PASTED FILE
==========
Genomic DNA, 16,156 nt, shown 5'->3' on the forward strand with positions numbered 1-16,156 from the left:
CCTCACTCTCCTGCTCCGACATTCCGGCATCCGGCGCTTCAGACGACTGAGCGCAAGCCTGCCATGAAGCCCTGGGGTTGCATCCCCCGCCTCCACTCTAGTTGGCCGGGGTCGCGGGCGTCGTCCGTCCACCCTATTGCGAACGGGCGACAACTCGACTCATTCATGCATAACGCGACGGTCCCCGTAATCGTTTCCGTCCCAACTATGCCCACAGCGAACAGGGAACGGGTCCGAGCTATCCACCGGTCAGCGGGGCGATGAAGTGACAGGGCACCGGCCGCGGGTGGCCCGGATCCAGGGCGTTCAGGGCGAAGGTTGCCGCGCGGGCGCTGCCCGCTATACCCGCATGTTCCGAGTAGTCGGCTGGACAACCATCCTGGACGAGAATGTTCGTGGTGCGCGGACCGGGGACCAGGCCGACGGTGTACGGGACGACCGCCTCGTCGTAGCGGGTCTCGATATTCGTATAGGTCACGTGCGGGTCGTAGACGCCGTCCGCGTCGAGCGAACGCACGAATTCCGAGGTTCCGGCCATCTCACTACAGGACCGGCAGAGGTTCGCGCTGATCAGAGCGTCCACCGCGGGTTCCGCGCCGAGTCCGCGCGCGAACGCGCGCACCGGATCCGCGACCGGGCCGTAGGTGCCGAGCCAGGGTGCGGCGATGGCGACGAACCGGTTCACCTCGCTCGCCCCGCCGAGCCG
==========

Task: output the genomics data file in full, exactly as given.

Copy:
Genomic DNA, 16,156 nt, shown 5'->3' on the forward strand with positions numbered 1-16,156 from the left:
CCTCACTCTCCTGCTCCGACATTCCGGCATCCGGCGCTTCAGACGACTGAGCGCAAGCCTGCCATGAAGCCCTGGGGTTGCATCCCCCGCCTCCACTCTAGTTGGCCGGGGTCGCGGGCGTCGTCCGTCCACCCTATTGCGAACGGGCGACAACTCGACTCATTCATGCATAACGCGACGGTCCCCGTAATCGTTTCCGTCCCAACTATGCCCACAGCGAACAGGGAACGGGTCCGAGCTATCCACCGGTCAGCGGGGCGATGAAGTGACAGGGCACCGGCCGCGGGTGGCCCGGATCCAGGGCGTTCAGGGCGAAGGTTGCCGCGCGGGCGCTGCCCGCTATACCCGCATGTTCCGAGTAGTCGGCTGGACAACCATCCTGGACGAGAATGTTCGTGGTGCGCGGACCGGGGACCAGGCCGACGGTGTACGGGACGACCGCCTCGTCGTAGCGGGTCTCGATATTCGTATAGGTCACGTGCGGGTCGTAGACGCCGTCCGCGTCGAGCGAACGCACGAATTCCGAGGTTCCGGCCATCTCACTACAGGACCGGCAGAGGTTCGCGCTGATCAGAGCGTCCACCGCGGGTTCCGCGCCGAGTCCGCGCGCGAACGCGCGCACCGGATCCGCGACCGGGCCGTAGGTGCCGAGCCAGGGTGCGGCGATGGCGACGAACCGGTTCACCTCGCTCGCCCCGCCGAGCCG